Ftcl: Deployment issues
There are a few things to be aware of when you use Tcl/Tk
in a Fortran program:
The easiest way to get the program to work is to use a directory
structure like the one shown below (for simplicity, shown as it appears
- part of the initialisation of Tcl is that the script init.tcl
is read. This must be located in one of the directories that Tcl
searches by default. (Currently, there is no way to set that list.)
- the same goes for Tk, which requires configuration scripts for all
of its widgets.
- the shared libraries or the dynamic link libraries must be available
via the proper channels: either on the path defined by the PATH
environment variable, or by LD_LIBRARY_PATH (SHLIB_PATH on some
... (other scripts)
... (scripts for the widgets)
Then set the PATH environment variable to include the directory
...\myprog\bin and, on Linux or UNIX, set the LD_LIBRARY_PATH
environment variable to include that same directory.
Though you need to keep these files on the same computer as your
program, there is no need to install Tcl/Tk on it: these files are
The Tcl libraries and script files do not need to be in the same
directory as the program itself. The DLLs or shared libraries must be
found in the path and the script files must be in a sibling directory
of the directory holding the DLLs or shared libraries.
Some details about the C implementation
This section provides some information on the way the interface between
the Tcl library (which is written in standard C) and Fortran is
C and Fortran both "mangle" the names of the routines. On some platforms
the actual calling conventions differ too and other complications arise
as well: these are all problems a programmer has to face when combining
two different languages, but they can be relatively easy dealt with
This is up to a point: the C compiler has no knowledge of what Fortran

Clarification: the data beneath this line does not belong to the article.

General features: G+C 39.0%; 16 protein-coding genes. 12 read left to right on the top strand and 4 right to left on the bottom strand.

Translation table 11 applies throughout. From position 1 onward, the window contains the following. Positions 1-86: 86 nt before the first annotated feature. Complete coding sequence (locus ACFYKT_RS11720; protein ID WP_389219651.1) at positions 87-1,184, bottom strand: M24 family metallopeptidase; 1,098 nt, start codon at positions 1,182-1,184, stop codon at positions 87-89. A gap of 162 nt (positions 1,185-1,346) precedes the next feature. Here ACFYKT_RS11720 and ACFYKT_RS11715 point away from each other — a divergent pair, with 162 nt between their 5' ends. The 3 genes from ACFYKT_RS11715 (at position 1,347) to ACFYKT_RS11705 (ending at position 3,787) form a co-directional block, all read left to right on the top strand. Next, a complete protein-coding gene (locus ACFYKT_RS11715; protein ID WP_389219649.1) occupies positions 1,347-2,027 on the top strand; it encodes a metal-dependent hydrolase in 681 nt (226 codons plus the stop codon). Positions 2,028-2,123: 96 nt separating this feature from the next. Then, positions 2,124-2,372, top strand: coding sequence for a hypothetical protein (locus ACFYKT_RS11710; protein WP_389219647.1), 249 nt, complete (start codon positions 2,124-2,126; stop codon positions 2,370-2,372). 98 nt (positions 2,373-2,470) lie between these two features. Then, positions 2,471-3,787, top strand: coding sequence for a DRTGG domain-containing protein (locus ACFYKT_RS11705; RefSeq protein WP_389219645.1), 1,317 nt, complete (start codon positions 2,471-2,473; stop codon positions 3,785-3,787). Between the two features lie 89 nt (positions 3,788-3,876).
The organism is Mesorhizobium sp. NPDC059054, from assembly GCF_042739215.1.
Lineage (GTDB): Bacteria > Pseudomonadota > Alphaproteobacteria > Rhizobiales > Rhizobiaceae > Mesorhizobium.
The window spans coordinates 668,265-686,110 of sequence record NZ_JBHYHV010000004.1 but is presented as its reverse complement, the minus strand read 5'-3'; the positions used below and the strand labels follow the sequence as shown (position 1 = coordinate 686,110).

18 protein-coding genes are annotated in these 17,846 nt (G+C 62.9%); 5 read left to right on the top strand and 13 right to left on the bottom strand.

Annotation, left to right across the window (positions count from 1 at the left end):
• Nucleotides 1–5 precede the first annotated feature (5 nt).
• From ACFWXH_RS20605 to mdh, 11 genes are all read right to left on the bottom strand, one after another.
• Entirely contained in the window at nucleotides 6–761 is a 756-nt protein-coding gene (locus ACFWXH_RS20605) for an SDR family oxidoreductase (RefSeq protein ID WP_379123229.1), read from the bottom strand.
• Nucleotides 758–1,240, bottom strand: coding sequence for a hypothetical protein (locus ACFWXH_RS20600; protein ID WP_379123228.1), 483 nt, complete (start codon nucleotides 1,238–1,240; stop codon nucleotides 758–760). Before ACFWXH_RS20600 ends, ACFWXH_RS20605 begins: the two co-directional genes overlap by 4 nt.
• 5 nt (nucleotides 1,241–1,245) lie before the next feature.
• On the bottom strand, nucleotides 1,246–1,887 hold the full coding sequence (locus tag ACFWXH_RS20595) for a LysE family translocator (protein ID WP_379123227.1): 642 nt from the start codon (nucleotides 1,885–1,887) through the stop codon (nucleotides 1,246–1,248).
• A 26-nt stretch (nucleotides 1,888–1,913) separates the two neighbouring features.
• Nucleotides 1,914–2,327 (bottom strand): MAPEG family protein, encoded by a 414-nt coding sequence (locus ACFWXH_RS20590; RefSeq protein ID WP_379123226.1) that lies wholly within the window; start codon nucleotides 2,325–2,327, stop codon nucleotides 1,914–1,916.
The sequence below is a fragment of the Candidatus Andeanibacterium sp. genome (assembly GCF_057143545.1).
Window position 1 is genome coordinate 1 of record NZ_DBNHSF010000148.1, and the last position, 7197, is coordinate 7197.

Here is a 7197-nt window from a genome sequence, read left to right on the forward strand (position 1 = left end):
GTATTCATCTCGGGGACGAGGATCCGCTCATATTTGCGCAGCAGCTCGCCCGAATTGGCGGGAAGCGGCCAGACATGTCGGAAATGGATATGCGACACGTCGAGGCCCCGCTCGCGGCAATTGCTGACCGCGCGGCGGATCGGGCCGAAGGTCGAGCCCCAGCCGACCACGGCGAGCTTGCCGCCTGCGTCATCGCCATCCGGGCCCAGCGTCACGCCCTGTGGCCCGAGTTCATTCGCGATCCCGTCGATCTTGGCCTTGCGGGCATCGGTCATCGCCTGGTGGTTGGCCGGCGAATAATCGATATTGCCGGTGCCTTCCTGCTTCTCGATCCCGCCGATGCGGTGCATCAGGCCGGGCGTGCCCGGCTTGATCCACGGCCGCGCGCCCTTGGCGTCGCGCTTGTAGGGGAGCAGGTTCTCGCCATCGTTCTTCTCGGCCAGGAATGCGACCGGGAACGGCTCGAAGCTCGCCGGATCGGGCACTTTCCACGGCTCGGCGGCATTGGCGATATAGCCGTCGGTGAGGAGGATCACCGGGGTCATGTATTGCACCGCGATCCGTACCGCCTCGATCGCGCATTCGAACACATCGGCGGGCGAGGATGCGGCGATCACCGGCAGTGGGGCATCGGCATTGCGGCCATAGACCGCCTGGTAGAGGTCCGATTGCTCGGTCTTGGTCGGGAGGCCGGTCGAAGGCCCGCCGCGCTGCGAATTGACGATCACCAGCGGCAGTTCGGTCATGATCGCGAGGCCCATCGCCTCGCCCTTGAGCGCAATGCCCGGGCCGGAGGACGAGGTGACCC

compiler is used, and therefore some help must be provided - in the form
of a C preprocessor macro.
Currently, Ftcl supports the following platforms:
- SUN Solaris with native compilers
- GNU C and g77 or g95 Fortran (all platforms)
- Windows with MSVC and Compaq Visual Fortran
- Windows with MSVC and Lahey Fortran
- Windows with MSVC and g95 Fortran
The SUN compiler is automatically recognised via the predefined macro
The GNU C compiler is not automatically recognised:
- If you are using the g95 Fortran compiler, define the macro "G95"
when compiling the C code
- If you are using the g77 FORTRAN 77 compiler, define the macro "G77"
On the Windows platform the MicroSoft Visual C/C++ compiler is often
used, but for the Fortran compiler several options are possible with
that C compiler. The C compiler in this case determines the name
mangling and the calling convention. So, one macro, "WIN32", covers all
- Other combinations are possible, of course, it is a matter of
defining the right translations.
- The Fortran compiler may need specific information too: for instance
the Lahey compiler requires the flags "-ml msvc" so that it can prepare
for linking with C routines compiled by the MSVC compiler (-ml is the